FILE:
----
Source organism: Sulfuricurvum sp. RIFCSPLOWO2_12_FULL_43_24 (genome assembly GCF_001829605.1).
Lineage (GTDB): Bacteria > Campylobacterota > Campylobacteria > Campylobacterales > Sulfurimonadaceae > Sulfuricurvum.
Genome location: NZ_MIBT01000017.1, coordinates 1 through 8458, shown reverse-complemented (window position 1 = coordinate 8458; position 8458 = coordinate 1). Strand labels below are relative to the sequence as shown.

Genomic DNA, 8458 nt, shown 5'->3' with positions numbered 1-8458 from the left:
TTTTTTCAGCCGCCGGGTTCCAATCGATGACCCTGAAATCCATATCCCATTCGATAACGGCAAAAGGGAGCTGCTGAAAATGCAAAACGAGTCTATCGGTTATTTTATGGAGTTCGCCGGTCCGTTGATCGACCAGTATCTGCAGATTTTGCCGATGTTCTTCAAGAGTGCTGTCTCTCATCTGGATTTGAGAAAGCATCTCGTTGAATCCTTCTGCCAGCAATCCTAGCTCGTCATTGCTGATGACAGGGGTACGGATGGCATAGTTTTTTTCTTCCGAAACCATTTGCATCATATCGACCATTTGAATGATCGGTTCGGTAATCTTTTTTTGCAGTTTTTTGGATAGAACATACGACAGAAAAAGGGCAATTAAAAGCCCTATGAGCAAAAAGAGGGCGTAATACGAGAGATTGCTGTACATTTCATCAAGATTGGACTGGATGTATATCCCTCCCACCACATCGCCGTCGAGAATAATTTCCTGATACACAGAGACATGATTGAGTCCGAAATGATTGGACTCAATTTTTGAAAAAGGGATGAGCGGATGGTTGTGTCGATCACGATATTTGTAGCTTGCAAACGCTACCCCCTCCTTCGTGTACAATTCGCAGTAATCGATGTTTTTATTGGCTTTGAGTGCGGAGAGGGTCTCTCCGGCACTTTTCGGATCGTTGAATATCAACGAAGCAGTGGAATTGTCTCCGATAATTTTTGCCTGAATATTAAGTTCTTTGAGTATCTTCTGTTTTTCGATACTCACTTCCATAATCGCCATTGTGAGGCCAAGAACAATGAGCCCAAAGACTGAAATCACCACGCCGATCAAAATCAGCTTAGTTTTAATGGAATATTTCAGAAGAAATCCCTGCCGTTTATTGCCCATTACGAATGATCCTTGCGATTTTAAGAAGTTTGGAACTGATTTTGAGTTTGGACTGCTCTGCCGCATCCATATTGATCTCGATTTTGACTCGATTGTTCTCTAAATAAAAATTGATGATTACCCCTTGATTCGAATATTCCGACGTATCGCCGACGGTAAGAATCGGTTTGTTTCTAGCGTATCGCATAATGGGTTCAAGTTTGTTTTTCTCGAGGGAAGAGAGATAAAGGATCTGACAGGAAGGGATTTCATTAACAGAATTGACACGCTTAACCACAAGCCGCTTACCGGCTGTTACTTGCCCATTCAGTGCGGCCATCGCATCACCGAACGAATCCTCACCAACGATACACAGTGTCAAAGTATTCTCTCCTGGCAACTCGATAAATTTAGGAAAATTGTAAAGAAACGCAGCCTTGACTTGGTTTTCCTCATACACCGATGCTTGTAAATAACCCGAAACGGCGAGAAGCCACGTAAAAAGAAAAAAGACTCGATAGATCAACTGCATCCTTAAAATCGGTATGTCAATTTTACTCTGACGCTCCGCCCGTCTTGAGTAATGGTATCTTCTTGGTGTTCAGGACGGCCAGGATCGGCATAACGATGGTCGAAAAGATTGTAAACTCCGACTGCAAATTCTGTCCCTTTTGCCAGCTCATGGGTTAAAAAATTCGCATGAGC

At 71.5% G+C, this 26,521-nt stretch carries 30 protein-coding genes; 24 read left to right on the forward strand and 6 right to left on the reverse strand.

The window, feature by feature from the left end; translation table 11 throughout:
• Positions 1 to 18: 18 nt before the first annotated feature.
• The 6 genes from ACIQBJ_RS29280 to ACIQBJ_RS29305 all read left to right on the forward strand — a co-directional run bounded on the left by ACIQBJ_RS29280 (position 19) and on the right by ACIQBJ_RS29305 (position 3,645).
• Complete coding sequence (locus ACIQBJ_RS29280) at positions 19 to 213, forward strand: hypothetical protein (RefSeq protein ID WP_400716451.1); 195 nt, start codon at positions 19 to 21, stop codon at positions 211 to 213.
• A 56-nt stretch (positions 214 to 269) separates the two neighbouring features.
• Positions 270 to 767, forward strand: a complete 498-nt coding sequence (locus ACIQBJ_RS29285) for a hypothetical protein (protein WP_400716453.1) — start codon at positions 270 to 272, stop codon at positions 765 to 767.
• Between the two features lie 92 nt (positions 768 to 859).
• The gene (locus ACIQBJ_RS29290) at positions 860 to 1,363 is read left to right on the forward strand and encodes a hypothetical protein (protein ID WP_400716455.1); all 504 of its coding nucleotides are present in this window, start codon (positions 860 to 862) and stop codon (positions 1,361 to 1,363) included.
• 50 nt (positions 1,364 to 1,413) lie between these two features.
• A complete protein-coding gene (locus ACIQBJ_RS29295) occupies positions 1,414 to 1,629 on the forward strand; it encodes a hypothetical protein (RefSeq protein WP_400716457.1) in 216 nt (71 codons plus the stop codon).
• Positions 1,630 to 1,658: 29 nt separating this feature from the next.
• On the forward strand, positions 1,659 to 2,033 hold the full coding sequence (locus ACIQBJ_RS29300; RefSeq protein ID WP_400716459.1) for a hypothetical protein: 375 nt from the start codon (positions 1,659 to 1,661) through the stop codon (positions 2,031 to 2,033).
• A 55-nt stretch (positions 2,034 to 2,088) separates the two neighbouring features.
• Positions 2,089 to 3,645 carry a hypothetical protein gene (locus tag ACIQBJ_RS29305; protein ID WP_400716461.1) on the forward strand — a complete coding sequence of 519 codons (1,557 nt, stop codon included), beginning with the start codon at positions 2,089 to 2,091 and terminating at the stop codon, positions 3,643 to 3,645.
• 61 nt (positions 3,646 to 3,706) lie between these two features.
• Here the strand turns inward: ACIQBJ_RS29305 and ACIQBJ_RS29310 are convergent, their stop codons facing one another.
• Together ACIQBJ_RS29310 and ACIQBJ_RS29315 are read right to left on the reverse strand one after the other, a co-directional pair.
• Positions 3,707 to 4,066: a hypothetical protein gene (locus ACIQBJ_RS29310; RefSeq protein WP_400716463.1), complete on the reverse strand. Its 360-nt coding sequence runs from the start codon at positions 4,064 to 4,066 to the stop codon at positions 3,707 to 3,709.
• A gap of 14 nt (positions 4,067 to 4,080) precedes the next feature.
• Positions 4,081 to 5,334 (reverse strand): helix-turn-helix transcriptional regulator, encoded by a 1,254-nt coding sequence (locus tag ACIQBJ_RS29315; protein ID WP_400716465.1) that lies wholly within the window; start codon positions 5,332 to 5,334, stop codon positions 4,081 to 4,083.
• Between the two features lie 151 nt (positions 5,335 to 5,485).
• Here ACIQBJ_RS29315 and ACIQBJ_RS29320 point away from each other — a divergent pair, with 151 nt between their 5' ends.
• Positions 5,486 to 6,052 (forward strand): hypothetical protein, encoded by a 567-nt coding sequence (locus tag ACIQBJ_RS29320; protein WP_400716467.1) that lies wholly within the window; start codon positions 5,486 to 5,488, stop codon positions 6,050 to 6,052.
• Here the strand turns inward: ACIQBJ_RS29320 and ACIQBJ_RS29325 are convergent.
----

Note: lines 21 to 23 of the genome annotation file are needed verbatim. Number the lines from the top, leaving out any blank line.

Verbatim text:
• 61 nt (positions 3,646 to 3,706) lie between these two features.
• Here the strand turns inward: ACIQBJ_RS29305 and ACIQBJ_RS29310 are convergent, their stop codons facing one another.
• Together ACIQBJ_RS29310 and ACIQBJ_RS29315 are read right to left on the reverse strand one after the other, a co-directional pair.